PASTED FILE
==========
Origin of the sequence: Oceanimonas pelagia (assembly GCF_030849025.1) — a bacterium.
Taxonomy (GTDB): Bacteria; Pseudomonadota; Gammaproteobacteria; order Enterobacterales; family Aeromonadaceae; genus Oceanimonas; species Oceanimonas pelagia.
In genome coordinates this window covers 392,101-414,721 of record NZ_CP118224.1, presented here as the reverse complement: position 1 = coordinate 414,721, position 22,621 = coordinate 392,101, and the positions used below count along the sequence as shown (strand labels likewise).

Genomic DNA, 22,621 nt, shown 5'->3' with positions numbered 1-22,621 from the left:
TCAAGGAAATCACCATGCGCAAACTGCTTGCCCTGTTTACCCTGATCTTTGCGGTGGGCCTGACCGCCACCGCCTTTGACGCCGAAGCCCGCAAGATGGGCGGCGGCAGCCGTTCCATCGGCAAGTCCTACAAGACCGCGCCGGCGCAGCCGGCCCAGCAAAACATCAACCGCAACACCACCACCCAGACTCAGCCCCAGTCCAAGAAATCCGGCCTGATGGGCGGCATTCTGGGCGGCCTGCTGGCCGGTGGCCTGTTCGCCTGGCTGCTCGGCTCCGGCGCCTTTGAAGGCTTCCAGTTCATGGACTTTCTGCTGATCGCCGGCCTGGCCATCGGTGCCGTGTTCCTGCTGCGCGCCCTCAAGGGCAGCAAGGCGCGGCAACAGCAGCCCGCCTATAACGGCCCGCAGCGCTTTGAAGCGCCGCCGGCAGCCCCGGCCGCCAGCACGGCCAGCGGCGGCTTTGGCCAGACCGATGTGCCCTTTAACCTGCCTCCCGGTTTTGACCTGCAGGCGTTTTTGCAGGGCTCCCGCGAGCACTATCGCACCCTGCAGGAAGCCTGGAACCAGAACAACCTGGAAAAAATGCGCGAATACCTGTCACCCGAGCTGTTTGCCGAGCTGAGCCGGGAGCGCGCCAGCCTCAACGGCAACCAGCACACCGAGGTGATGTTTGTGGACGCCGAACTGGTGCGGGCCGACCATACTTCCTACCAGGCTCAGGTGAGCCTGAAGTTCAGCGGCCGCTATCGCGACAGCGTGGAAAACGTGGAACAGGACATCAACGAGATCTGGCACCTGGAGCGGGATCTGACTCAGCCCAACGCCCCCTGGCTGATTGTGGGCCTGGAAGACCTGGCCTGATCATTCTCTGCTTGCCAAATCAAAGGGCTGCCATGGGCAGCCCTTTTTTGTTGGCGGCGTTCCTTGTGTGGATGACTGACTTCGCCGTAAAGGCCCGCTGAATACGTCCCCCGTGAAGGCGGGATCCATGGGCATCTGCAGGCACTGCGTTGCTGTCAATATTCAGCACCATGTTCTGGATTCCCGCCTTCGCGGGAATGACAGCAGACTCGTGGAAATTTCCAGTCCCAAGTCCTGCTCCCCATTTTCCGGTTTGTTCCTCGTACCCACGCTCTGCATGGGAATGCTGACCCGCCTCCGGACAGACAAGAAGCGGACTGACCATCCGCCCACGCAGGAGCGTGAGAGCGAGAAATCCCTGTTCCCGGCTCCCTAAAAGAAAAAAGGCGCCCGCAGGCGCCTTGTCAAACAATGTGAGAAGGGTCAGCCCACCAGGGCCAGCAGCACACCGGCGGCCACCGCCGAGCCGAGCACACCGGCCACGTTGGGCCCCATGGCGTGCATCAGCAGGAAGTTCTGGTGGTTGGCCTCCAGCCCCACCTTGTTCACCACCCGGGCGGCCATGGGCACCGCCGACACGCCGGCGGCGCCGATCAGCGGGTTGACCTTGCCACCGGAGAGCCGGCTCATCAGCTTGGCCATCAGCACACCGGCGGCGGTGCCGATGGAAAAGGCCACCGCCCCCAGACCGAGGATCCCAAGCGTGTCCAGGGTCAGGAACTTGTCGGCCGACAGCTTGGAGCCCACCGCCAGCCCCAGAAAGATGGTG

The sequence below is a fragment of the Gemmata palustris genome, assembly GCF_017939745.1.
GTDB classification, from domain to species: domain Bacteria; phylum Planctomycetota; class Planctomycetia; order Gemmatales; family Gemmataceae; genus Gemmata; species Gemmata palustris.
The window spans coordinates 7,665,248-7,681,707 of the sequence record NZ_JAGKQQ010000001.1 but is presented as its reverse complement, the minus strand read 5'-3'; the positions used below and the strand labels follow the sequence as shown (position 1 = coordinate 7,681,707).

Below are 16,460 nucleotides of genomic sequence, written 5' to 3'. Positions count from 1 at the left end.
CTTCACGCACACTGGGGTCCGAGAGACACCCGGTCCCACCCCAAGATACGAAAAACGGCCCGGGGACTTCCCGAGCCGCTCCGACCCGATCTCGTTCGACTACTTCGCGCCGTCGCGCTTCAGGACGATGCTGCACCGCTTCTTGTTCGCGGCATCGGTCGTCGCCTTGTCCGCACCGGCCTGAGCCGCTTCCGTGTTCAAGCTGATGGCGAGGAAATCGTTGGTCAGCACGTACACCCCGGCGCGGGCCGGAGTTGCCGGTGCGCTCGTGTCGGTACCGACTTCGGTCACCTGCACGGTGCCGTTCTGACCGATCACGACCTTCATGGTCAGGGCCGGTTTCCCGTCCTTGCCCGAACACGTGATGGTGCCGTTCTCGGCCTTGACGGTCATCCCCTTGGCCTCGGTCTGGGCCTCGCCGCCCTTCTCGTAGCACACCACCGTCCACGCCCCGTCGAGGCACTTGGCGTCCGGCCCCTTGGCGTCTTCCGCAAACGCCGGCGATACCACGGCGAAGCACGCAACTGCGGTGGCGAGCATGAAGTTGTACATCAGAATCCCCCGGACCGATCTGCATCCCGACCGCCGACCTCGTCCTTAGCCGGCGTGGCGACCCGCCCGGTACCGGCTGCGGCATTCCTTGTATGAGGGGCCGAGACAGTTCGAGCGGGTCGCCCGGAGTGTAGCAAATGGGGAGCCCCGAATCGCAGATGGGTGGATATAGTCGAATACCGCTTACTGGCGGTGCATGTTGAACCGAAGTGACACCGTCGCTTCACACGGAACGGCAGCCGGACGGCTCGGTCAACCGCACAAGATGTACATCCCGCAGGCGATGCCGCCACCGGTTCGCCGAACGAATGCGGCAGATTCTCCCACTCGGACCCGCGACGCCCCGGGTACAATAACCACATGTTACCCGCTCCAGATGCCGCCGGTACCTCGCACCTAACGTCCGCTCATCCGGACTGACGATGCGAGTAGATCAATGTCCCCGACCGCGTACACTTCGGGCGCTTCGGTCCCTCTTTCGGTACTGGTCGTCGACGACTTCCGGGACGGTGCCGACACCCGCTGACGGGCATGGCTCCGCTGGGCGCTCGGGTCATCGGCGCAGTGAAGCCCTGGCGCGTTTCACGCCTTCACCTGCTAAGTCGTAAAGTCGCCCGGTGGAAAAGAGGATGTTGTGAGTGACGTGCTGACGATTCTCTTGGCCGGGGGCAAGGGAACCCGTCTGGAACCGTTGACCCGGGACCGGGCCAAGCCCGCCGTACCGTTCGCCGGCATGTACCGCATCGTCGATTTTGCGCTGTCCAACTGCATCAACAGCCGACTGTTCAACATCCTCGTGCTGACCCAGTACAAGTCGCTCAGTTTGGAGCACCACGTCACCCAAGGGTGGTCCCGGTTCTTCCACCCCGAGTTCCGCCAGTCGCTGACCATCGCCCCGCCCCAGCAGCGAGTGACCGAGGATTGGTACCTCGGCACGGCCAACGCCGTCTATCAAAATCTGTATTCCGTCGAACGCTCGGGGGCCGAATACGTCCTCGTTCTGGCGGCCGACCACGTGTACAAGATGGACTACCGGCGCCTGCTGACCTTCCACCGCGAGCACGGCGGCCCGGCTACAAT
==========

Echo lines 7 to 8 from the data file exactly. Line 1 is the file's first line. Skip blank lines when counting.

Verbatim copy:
GTDB classification, from domain to species: domain Bacteria; phylum Planctomycetota; class Planctomycetia; order Gemmatales; family Gemmataceae; genus Gemmata; species Gemmata palustris.
The window spans coordinates 7,665,248-7,681,707 of the sequence record NZ_JAGKQQ010000001.1 but is presented as its reverse complement, the minus strand read 5'-3'; the positions used below and the strand labels follow the sequence as shown (position 1 = coordinate 7,681,707).